The electricity sector regulator, the Public Utilities Commission of Sri Lanka (PUCSL), yesterday directed the Ceylon Electricity Board (CEB) and Lanka Electricity Company Private Limited (LECO) to connect the domestic rooftop solar panels to the national grid within two weeks from the date of application.
“The direction to provide the connection for rooftop solar plants to the national grid in an efficient manner within a time fame will encourage people to move for solar power,” PUCSL Director General Damitha Kumarasinghe said.The PUCSL has asked the CEB and LECO to provide an estimate for the net metering installation within one week of submission and payment of the application and to provide the net meter installation and grid connection within a week of receiving the payment for the net meter installation.
Kumarasinghe said that among Sri Lanka’s non-conventional renewable energy sources, rooftop solar PV is considered as one of the fastest technologies that can be installed and integrated into the grid.
The PUCSL said that the aim is to add 200 MW of solar electricity to the national grid by 2020 and 1,000 MW by the year 2025.
“So far Sri Lanka has added about 42 MW of capacity to the national grid through domestic rooftop solar plants by the end of 2016,” Kumarasinghe added. Data further reveals that up to November 2016, 7,904 domestic rooftop solar plants had been installed and connected to the national grid. The PUCSL said that 1,420 domestic rooftop solar plants were added through the government’s ‘Soorya Bala Sangramaya’ programme, which was launched last year. Of the total, 4,806 are in the Western Province and 1,707 are in the Northern Province. Uva, the country’s most impoverished province, had just 32 rooftop solar plants installed.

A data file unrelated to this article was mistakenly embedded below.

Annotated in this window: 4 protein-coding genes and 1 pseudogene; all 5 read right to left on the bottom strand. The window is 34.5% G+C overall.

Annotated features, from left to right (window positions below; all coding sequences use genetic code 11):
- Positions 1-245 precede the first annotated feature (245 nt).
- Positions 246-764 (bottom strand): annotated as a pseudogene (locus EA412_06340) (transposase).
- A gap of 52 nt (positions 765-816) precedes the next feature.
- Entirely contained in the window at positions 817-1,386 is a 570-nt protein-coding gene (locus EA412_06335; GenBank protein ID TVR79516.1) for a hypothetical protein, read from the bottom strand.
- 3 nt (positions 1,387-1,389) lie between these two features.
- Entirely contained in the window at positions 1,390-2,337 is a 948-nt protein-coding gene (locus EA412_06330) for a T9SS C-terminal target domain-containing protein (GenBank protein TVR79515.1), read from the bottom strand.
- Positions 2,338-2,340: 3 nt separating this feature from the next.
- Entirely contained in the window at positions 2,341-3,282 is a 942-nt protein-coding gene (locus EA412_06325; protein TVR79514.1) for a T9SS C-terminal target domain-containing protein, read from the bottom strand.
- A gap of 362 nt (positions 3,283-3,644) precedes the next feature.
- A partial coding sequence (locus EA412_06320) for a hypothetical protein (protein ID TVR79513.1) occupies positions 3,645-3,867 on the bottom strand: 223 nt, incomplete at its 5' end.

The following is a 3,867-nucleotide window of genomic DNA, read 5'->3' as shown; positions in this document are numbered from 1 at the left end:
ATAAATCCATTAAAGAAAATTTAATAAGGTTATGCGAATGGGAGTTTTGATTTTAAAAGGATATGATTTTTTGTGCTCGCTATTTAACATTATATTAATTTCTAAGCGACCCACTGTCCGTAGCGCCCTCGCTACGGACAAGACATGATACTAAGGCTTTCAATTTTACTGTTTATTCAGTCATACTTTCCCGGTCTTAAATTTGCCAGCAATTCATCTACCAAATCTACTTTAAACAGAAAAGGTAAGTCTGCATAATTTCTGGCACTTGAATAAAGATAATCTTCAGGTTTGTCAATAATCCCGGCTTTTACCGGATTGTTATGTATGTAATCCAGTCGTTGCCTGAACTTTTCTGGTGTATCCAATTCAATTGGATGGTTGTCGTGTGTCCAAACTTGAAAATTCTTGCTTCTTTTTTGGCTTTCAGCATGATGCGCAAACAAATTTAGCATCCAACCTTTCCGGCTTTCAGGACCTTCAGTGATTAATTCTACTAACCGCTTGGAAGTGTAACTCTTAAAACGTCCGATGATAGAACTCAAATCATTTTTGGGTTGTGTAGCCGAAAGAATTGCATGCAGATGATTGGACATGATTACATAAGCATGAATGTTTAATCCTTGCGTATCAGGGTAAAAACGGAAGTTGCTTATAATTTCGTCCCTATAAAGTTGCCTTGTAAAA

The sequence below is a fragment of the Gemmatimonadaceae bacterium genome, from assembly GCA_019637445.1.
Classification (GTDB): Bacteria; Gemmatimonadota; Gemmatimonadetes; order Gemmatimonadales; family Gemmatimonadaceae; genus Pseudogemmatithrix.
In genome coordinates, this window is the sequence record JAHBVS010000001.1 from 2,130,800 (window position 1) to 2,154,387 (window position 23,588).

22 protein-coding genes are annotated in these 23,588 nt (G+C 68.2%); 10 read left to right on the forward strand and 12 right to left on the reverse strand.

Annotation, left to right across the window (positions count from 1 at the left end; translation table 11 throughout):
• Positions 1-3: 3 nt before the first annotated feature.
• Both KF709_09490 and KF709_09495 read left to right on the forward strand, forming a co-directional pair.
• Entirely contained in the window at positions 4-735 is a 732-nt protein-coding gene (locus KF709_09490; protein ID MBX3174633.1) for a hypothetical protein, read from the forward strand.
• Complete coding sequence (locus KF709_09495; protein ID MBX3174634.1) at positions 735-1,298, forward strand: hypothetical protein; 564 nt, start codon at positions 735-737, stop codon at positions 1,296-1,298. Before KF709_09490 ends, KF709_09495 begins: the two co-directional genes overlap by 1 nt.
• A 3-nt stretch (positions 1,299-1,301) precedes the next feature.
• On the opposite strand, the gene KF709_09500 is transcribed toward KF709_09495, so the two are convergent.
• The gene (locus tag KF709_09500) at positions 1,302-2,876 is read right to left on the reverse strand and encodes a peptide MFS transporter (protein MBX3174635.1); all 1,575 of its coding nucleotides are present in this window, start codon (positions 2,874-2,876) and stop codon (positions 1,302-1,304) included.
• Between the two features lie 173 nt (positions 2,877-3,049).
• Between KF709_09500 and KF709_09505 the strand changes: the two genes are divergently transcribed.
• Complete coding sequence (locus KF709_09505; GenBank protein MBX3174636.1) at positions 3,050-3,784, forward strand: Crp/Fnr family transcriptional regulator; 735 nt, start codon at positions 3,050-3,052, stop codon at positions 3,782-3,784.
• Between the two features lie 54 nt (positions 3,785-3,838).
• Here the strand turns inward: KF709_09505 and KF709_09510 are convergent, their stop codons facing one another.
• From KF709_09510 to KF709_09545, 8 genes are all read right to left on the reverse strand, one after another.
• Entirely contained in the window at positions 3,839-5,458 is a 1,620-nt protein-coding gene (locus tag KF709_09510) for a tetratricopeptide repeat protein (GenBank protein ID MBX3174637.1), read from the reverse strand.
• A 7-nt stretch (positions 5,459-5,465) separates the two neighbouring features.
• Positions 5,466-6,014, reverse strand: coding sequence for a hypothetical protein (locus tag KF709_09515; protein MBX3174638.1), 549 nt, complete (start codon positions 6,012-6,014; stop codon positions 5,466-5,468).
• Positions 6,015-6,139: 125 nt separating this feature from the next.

The PUCSL said that the government policy is to increase the existing 50 percent of the electricity generation based on renewable energy sources to 60 percent by the year 2020 and to increase it further up to 70 percent by the year 2030. It added that the government’s aim is to generate the country’s total energy requirement through renewable and other indigenous energy resources by 2050.
The country had faced major disruptions to power last year and there are concerns of a power crisis arising over the next two years, which has seen the PUCSL spurring the CEB to enact contingency measures.